Shares in Blackstone, the private equity giant that floated on the New York Stock Exchange at the peak of the debt market boom last year, plunged amid fears that some of its majorinvestors may renege on promises to inject money into the company.
Analysts have become increasingly nervous that some of the private equity industry's limited partners – which include pension funds and other institutional investors as well as rich individuals – will not be able to make good on the capital calls demanded of them, after suffering losses elsewhere amid the credit crisis.
That concern spilled over in discussions with Blackstone yesterday, as the company announced a $509.3m (£323m) net loss for the three months to the end of September, and warned that the economic downturn was taking a toll on its portfolio of companies and on its hedge funds business.
Limited partners typically inject money into a private equity firm regularly over a period rather than in one go. Even though Blackstone went public, it maintained its limited partnership structure.
The company said that its limited partners have made funding commitments that are legally enforceable and that there would be "onerous consequences" for those that did not pay up. Under persistent questioning by analysts, who feared Blackstone could become embroiled in legal disputes, executives said they did not foresee the issue becoming significant.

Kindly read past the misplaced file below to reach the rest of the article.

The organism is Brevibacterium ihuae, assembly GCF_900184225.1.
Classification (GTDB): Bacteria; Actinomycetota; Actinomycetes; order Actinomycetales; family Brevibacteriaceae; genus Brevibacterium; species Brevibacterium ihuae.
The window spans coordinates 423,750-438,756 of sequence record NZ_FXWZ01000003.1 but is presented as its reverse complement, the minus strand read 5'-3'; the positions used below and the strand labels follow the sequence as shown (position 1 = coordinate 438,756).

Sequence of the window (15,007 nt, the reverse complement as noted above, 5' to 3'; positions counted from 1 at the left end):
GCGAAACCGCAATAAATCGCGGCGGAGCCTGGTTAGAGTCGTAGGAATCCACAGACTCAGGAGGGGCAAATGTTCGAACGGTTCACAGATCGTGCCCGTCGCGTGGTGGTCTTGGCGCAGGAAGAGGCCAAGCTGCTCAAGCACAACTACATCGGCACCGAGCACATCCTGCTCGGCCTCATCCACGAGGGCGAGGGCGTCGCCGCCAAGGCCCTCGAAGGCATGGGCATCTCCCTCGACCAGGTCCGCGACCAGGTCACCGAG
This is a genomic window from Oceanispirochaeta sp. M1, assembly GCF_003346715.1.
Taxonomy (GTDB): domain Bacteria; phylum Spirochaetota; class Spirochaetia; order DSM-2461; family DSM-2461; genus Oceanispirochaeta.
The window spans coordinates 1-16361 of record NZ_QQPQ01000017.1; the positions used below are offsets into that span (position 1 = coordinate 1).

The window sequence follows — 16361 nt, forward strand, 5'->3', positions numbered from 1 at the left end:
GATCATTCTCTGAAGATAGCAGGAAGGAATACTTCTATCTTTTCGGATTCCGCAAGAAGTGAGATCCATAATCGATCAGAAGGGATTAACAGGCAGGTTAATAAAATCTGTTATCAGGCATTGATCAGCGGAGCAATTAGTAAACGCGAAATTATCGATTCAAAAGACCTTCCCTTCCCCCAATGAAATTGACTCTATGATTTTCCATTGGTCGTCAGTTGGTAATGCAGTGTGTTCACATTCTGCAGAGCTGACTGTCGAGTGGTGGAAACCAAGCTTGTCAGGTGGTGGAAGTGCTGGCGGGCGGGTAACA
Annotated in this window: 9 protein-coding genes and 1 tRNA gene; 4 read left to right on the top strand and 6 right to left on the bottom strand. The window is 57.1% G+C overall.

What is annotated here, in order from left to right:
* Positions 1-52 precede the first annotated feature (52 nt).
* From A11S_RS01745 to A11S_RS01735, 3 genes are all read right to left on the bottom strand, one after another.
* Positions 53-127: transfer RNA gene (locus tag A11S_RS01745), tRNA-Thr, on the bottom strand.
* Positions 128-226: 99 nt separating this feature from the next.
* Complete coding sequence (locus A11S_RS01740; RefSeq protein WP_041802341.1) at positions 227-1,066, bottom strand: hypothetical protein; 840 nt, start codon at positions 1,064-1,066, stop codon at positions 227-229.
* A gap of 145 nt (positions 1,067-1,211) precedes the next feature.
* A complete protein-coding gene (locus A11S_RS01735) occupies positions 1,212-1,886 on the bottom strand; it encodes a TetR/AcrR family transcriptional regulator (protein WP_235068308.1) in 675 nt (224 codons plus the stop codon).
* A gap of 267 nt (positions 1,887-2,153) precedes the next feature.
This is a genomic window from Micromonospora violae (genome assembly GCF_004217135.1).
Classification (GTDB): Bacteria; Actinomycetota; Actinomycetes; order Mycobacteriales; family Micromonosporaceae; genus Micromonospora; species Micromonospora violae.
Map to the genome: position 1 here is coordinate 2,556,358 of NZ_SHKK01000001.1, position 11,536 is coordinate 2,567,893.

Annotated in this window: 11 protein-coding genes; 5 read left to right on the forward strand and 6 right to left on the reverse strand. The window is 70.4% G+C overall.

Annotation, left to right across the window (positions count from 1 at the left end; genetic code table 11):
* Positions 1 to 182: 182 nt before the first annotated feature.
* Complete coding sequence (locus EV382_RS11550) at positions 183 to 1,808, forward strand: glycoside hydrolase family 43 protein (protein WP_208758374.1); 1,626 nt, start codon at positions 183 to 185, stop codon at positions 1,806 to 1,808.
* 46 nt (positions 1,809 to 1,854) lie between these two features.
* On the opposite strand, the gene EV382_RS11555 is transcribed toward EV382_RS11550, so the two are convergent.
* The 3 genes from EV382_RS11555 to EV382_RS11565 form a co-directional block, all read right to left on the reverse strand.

After a boom-time spending spree – in which Blackstone took over companies as diverse as Hilton hotels, Biomet, the maker of artificial hips, and the Orangina drinks company – the company has found that its investments have tumbled in value. It has written down the value of a third of its private portfolio of companies, it admitted yesterday, and said that it recently assembled their chief executives for a second "recession summit". The first, at the end of 2006, came up with contingency plans to keep the companies financially sound even if sales and profits slump.
"The recession will be steeper and slower to recover than we thought back in 2006," Tony James, Blackstone's senior managing director, said yesterday. He said he expected the economy to continue to deteriorate for another six months. The $509.3m loss compared with a $299.2m profit in the same period last year. Blackstone shares were off 14 per cent in lunchtime trading and have now lost more than three-quarters of their value since the company floated in June 2007.Reuse content